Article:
Childhood & Early Life
Alice Ghostley was born on August 14, 1923 in Eve, Vernon County, Missouri, to Harry Francis Ghostley and Edna Muriel (née Rooney). Her father worked as a telegraph operator. She had a sister named Gladys.
Alice spent much of her growing up years in Arkansas, Oklahoma. She began performing when she was hardly five; she used to recite poems, sing songs and do tap-dancing.
Upon completing her preliminary education, Alice enrolled for a degree in drama at the University of Oklahoma. However, she dropped out of the same to pursue a career in theatre in New York, along with her sister Gladys.
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Alice Ghostley’s struggle period was nothing close to being glamorous. She started off by teaming along with her sister Gladys for an act called ‘The Ghostley Sisters’ but soon developed her own cabaret show as a singer and comedienne.
She took up odd jobs for survival, working as a secretary to a music teacher in exchange for singing lessons, as a theatre usherette in order to see free stage shows, as a waitress, in a detective agency, and even as a patch tester for a detergent company.
Her big break in acting came with the Leonard Sillman’s Broadway show, ‘New Faces of 1952’. It starred upcoming stars, such as Eartha Kitt, Carol Lawrence, Robert Clary and Paul Lynde. Two years later, she starred in the film version as well.
Alongside theatre, her television career also started during the early 1950s. She appeared as one of the ugly step-sisters Joy in the 1957 musical television production ‘Cinderella’.
In 1960, she appeared in the revue ‘A Thurber Carnival’. Two years later, she featured in ‘The Beauty Part’, playing multiple prominent roles in the theatrical production. She also performed in several musical comedies, including ‘Shangri-La’, ‘Trouble in Tahiti’ and ‘Sandhog’. In 1965, she was seen as Mavis in the comedy play ‘The Sign in Sidney Brustein's Window’.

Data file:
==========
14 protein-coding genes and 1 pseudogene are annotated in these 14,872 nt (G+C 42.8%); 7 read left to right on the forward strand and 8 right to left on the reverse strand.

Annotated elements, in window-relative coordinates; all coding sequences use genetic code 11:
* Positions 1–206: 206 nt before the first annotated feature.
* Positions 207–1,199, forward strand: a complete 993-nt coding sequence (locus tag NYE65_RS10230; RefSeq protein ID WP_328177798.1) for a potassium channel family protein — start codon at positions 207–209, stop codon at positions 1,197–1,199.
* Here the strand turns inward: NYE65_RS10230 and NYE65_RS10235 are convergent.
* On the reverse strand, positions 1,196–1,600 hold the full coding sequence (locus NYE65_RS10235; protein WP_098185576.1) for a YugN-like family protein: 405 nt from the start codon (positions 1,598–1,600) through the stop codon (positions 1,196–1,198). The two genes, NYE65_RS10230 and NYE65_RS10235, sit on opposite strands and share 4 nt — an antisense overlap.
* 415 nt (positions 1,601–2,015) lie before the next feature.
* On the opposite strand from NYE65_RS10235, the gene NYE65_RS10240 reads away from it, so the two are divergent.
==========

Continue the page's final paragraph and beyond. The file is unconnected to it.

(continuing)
Other than theatrical productions, she guest starred in several NBC comedies including ‘Car 54’ and ‘Where Are You?’ She also played several recurring characters including as an inept maid Naomi in ‘Bewitched’. Her role lasted for 15 episodes beginning with ‘Maid to Order’ that stretched between 1969 and 1972.
In 1965, Alice Ghostley was offered the role of Gladys Kravitz, a nosy neighbour in ‘Bewitched’. Initially played by Alice Pearce, the role remained vacant after Pearce’s death. However, Alice refused the offer. She then refused the role of Aunt Clara as well before finally signing up as a shy witch Esmeralda who served as a maid and baby sitter.
While playing her character in ‘Bewitched’, Alice simultaneously joined the cast of ‘Mayberry R.F.D.’, playing Cousin Alice. She appeared in 14 episodes.
In February 1969, she bagged the guest role of Aggie on ‘The Ghost & Mrs Muir’ for the episode ‘Make Me A Match’. Next year, she reappeared on the show for the episode ‘Curious Cousin’, in which she played nosey cousin Harriet who interfered with Mrs Muir's private life.